hiring program was that some of the money was misspent, and that many open positions were never filled. Federal audits have actually proven as much.

Oklahoma City, however, tapped other justice block grants, such as Justice Assistance Grants, which were used to buy technology and for overtime to staff high-priority areas. "The block grant money was huge," Citty said. "We went from having $1 million to spend before 9/11 to about $300,000 now. That's a big hit for us."

Now there's less money for everyone, and a lot of it is earmarked for homeland security. "We had much more discretion with that [Justice Assistance Grants] funding," Citty said. "We bought computers with it, used it for information systems, our fingerprint systems, overtime programs in high-crime areas and entertainment districts where we really needed additional manpower."

"The grant money that came in from homeland security was extraordinarily restrictive, even for training," said Flynn, who served for more than three years as Gov. Mitt Romney's secretary of public safety and administered homeland security and criminal justice grant money during that time. "You might want to do sniper training but no -- you had to prove you were doing terrorist-related sniper training. Fire departments might have wanted to do HAZMAT training, but if they didn't link it to a nexus with terrorism, they wouldn't fund HAZMAT training."

That lack of flexibility may have been a backlash to claims that some of the early homeland security money was misspent. "It's been limited, and that's been compounded by the fact that in some parts of the country, I don't think the grants have been used wisely," Myers said. "The pie has been carved up in so many pieces trying to satisfy dozens and dozens of constituencies that it's turned into more of a Christmas list for local government managers who couldn't get what they wanted out of their normal budgeting procedures. They've leveraged some of those homeland security grants to get -- I don't want to call them toys -- but operational items that probably should have been a part of the regular operating budget."

As much of the rest of the nation, Oklahoma City is now dealing with a gang problem and an alarming rise in violent crimes involving fatalities. "Last year 35 percent or 40 percent of our homicides had gang members involved," Citty said. "That's high because a couple of years ago we had three, and then last year we had 23. That's a big change."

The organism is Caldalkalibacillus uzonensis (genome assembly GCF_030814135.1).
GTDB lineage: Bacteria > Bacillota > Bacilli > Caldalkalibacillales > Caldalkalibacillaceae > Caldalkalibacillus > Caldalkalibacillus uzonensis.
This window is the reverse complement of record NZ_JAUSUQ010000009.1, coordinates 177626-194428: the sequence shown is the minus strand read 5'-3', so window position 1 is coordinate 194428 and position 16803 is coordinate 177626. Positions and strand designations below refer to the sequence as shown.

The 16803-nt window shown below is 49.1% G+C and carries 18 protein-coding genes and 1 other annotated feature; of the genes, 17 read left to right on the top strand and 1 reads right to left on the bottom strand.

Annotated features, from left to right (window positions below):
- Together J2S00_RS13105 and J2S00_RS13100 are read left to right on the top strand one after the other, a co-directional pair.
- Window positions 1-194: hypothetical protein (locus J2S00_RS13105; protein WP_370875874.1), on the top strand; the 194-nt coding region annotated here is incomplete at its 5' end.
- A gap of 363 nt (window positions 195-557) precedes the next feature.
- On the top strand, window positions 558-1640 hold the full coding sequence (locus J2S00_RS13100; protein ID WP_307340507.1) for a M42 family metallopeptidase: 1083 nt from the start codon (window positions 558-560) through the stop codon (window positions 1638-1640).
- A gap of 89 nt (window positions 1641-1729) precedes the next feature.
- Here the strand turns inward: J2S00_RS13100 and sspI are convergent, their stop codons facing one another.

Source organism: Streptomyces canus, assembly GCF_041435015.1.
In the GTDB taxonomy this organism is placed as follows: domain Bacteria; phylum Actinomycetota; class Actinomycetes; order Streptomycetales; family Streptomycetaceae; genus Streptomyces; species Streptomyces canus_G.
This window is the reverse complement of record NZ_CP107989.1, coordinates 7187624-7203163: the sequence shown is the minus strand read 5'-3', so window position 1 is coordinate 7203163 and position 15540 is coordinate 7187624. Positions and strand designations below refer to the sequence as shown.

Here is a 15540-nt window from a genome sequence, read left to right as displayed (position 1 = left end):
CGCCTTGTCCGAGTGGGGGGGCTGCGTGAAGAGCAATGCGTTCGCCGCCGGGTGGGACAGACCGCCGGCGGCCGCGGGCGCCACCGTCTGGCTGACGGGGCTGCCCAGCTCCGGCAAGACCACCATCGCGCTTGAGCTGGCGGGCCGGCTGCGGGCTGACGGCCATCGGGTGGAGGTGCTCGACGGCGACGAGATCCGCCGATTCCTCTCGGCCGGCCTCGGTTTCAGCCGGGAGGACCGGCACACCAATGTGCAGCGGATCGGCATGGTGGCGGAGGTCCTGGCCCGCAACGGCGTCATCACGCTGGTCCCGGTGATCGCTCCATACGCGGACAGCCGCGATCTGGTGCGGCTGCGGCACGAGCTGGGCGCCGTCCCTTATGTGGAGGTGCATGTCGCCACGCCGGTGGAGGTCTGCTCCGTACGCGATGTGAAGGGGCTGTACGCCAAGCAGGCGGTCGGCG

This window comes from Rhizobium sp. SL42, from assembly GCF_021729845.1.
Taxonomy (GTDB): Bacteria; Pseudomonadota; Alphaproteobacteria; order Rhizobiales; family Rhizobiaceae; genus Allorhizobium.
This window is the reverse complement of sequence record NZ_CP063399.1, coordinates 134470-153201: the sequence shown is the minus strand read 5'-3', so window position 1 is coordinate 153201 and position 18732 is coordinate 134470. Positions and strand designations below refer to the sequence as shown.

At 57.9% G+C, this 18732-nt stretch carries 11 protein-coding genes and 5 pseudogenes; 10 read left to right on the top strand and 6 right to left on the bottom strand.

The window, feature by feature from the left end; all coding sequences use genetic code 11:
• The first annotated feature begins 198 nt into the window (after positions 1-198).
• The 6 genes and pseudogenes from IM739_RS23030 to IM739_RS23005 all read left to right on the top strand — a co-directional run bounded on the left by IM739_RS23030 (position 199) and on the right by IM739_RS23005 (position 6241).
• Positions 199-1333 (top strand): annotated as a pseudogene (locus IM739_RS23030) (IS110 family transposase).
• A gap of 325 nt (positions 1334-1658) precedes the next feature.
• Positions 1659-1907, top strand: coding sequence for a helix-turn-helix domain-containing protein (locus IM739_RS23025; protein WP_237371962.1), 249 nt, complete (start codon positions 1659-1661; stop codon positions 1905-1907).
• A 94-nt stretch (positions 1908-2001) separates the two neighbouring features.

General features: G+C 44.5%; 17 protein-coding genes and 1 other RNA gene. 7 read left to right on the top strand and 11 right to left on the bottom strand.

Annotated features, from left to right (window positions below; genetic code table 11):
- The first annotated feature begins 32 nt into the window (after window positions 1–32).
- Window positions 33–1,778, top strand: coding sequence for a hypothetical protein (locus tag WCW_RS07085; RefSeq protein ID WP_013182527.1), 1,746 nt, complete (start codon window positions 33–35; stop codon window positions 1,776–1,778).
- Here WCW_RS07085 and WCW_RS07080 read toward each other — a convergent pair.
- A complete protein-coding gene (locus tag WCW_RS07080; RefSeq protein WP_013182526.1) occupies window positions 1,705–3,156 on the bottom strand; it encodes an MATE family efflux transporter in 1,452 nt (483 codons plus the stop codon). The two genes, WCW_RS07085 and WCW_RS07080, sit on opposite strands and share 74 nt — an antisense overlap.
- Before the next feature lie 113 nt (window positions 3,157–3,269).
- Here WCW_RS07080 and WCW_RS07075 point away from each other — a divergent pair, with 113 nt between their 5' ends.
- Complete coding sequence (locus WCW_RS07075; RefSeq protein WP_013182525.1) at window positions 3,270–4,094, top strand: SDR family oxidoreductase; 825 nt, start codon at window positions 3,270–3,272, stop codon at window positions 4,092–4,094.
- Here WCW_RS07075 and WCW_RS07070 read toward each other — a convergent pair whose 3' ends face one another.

Citty said there aren't necessarily more gang members, but they are getting more violent, a sentiment other chiefs recently echoed. "We're seeing a lot more gun violence. There are a lot more guns out there, and it's a big issue for us and for most cities."

To address the violence, Citty has to pull officers from other areas. "That's one of those areas where if I had additional funding from our Justice Assistance Grants, I could use that money to get additional people and pay overtime where I need the manpower. It gave us some flexibility."

  

New Grant Money
There could be some fresh funds from the federal government for fiscal 2008. In May 2007, the House passed the COPS Improvements Act of 2007 (H.R. 1700), which authorizes $1.5 billion annually from fiscal 2008 through fiscal 2013, $350 million of which can be used for technology.

Myers said his department is eligible for grants but would be required, under the act, to match 25 percent of the funding. "We are really struggling with this latest announcement. If we were to seek the full $6 million that we would be eligible for under the grant, I'd have to come up with $1.5 million to match that. I just got marching orders to cut 3 percent of my operating budget for the rest of the year."

Jim McKay, Justice and Public Safety Editor  |  Justice and Public Safety Editor